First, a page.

I'm waiting for somebody to say, "Hey, it's only a movie," so I can reply, "Hey, this is only a movie review." The point is that being "only" a movie nowadays frequently means turning people into garbage--something that our society is often prone to do anyway, for fun and profit; a movie merely codifies the process and throws it into more lurid relief. To my mind, "reviewing" this process means either applauding or condemning it--it doesn't mean refusing to recognize it or measuring it exclusively in terms of nifty action sequences. Breakdown has plenty of deft action sequences, and what they add up to is nifty garbage disposal, with all of us--characters, filmmakers, viewers--ultimately spiraling down the same drain.

Why is it that treating people like something more than garbage in a crime movie--the approach taken in Night Falls on Manhattan, another Paramount release--currently seems so archaic? I'm reminded of an exchange on a recent TV talk show, when a comment that this country has more people in prison than any other nation on earth elicited the host's glib rejoinder that this was "only" because of drugs. The implication was clear: anybody connected to drugs in any way--except for those sufficiently powerful to let others take the fall--deserves to be treated like garbage, end of discussion. And if drugs happen to be some people's only route out of the ghetto, they should be content to stay put.

As it happens, the closest thing to a pure villain in Night Falls on Manhattan is a ghetto-bred drug pusher and killer (Shiek Mahmud-Bey) who, thanks to the work of a principled DA, gets his comeuppance in a corny but satisfying trial scene. So the only thing that writer-director Sidney Lumet does to make this seem archaic is to make the villain seem recognizably human. Starting with its romantic and inappropriate title, this is an old-fashioned melodrama, the same movie about police corruption and a cultural crisis of morality that Lumet has been making since the 70s, starting with Serpico. In this particular New York story about an honest cop, the cop is rookie Sean Casey (Andy Garcia), who becomes Manhattan's district attorney and ultimately has to choose between loyalty to his kith and kin and loyalty to his job.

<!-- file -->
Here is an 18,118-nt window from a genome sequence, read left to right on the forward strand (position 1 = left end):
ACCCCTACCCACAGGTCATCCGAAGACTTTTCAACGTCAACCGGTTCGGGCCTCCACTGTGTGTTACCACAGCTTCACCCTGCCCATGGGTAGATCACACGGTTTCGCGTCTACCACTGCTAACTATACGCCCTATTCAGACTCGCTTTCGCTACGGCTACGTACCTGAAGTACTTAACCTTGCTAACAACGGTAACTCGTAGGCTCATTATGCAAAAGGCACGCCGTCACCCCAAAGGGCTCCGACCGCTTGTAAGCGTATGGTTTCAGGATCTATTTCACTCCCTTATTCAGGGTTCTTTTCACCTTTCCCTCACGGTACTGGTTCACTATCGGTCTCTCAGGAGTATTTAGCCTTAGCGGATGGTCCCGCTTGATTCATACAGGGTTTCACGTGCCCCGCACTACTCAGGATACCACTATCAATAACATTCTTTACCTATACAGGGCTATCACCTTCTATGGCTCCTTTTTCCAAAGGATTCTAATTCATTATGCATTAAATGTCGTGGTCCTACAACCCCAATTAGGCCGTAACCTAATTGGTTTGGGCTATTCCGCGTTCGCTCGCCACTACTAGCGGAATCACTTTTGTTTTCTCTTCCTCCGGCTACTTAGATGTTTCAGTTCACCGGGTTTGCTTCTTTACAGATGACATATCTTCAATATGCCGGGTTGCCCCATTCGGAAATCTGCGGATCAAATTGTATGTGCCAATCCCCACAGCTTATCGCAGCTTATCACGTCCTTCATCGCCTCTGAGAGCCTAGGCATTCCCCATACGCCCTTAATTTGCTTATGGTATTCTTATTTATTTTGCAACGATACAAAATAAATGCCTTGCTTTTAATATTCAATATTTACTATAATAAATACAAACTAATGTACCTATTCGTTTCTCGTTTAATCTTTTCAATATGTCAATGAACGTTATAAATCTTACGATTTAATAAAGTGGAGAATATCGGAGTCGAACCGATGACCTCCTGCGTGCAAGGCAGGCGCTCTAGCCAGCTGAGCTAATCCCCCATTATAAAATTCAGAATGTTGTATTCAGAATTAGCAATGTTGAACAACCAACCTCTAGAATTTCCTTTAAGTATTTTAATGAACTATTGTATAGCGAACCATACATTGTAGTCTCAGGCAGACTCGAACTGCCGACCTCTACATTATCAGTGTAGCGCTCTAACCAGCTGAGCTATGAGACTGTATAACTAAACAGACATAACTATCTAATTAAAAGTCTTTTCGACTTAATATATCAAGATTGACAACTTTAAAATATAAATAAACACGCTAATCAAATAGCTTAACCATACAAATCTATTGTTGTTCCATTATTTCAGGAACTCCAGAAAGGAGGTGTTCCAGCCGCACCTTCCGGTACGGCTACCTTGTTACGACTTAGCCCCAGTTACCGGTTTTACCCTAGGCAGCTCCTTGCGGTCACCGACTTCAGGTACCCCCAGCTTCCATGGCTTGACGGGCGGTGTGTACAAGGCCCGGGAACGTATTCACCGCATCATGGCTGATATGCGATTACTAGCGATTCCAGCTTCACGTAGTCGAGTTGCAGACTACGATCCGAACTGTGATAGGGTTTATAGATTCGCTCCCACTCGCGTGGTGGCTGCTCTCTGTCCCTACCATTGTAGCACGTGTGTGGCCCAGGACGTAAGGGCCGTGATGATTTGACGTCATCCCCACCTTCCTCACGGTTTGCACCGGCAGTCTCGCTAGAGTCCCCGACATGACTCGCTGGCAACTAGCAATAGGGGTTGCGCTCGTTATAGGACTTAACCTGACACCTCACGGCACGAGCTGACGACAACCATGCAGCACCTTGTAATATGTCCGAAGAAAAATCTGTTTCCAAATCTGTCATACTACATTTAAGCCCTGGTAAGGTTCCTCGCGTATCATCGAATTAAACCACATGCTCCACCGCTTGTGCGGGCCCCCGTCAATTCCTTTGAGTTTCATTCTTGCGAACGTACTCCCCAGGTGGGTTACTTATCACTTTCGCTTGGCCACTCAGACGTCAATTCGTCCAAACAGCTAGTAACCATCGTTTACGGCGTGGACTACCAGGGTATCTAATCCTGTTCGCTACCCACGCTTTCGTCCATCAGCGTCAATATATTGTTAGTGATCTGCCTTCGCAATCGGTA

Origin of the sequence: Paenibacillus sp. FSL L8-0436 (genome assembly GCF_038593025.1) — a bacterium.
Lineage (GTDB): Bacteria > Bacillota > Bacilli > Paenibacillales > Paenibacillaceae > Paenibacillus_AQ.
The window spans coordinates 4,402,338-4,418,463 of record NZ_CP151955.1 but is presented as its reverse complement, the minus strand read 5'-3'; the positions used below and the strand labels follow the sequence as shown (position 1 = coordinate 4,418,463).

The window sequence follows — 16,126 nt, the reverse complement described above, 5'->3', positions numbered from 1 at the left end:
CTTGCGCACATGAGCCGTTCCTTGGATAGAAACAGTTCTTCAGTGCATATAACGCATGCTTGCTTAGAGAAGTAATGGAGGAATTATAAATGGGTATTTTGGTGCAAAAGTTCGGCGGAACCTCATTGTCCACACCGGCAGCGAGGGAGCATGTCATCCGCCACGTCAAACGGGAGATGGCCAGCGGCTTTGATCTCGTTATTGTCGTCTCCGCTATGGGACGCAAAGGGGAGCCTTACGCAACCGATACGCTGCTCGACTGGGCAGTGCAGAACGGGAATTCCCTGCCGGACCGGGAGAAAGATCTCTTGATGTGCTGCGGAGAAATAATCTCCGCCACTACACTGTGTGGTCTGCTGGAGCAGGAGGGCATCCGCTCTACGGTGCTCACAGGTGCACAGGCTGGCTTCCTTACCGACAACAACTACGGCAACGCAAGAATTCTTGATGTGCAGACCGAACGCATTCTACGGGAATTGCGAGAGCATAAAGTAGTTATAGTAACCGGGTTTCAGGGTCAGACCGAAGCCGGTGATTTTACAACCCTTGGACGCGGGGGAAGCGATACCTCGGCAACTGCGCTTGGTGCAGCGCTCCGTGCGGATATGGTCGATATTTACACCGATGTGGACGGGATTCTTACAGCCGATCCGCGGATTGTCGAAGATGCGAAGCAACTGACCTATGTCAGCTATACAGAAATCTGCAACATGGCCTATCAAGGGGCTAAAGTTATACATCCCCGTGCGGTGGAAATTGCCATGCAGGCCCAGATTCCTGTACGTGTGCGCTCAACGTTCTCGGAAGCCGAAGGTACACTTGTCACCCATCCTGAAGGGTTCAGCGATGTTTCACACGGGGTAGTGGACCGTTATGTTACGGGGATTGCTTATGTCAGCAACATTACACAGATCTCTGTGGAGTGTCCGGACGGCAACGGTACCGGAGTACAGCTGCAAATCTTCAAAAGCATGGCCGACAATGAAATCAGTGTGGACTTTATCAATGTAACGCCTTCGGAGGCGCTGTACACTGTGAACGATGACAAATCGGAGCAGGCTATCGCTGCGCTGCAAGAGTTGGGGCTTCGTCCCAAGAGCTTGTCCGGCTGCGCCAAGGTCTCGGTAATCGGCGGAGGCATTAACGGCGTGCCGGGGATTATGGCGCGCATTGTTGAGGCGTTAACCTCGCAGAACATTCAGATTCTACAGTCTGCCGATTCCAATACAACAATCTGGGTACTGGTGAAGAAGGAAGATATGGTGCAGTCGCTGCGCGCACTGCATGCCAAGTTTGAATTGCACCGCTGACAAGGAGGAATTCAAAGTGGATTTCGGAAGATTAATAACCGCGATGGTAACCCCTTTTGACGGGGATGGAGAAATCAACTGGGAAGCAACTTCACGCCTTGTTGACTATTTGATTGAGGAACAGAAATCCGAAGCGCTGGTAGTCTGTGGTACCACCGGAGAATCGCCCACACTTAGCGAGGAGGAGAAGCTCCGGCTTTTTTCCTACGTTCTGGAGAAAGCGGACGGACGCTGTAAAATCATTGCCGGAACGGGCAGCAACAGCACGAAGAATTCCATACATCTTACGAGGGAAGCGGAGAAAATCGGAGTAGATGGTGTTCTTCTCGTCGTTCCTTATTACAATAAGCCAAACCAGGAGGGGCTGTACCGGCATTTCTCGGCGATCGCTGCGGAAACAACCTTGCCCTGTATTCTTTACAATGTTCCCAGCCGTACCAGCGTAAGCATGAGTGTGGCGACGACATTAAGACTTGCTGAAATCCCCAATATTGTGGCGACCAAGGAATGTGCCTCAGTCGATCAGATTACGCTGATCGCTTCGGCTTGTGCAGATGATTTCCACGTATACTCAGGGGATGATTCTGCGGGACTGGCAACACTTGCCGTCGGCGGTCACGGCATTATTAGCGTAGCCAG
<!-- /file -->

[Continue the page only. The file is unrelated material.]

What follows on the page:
The plot is such a warhorse that Lumet--who this time wrote the script himself, adapting Robert Daley's novel Tainted Evidence--feels he has to explain why he's filming it in a letter to the press: "Why am I back at the same old stand: cops, corruption, culpability? Because the problem won't go away. In fact, it's getting worse." So maybe the release of Night Falls on Manhattan, which was completed last year, was delayed by the reluctance of Paramount publicists to deal with a movie about the way the world works today; if only Garcia had been allowed to drop a truck or two on a corrupt cop, it might have hit the multiplexes months ago.

Lumet's specialty as a director has always been the clamor and clamminess of New York life; his grandiloquent feeling for volatile speech patterns and explosive tempers, for ethnic nuances and crisscrossing power relations, has pumped enormous quantities of energy into such pictures as Bye Bye Braverman (1968), Serpico (1973), Dog Day Afternoon (1975), Network (1976), Prince of the City (1981), Daniel (1983), Garbo Talks (1984), and Q & A (1990), to cite only the first examples that spring to mind. (In fact, Night Falls on Manhattan is Lumet's 40th picture, and his 29th to be shot exclusively in New York.) Thanks to this doggedness, Lumet hits paydirt with characters like an aggressive, raving, political-minded DA named Morgenstern (Ron Leibman) and an affable, laid-back cop on the beat named Joey Allegretto (James Gandolfini), two in-depth portraits that exude grit and authenticity. And the characters played by Ian Holm, Mahmud-Bey, Colm Feore, and Richard Dreyfuss aren't far behind.

Within sequences Breakdown makes sense; it becomes a work of unmitigated nonsense only when you're obliged to think of two or more sequences in relation to one another. By contrast, the moral focus and feeling for character in Night Falls on Manhattan give it a sturdy overall shape, but a few infelicitous details stick out like sore thumbs: Garcia's intermittent Cuban accent when he's supposed to be the son of an Irish cop, and a fairly perfunctory love story between him and a wealthy lawyer (Lena Olin). These blemishes are regrettable, but I can live with them. When this movie's over, I still have people to remember, not garbage like the empty popcorn and drink containers rattling under my seat.

Art accompanying story in printed newspaper (not available in this archive): Uncredited photos of "Breakdown" and "Night Falls on Manhattan".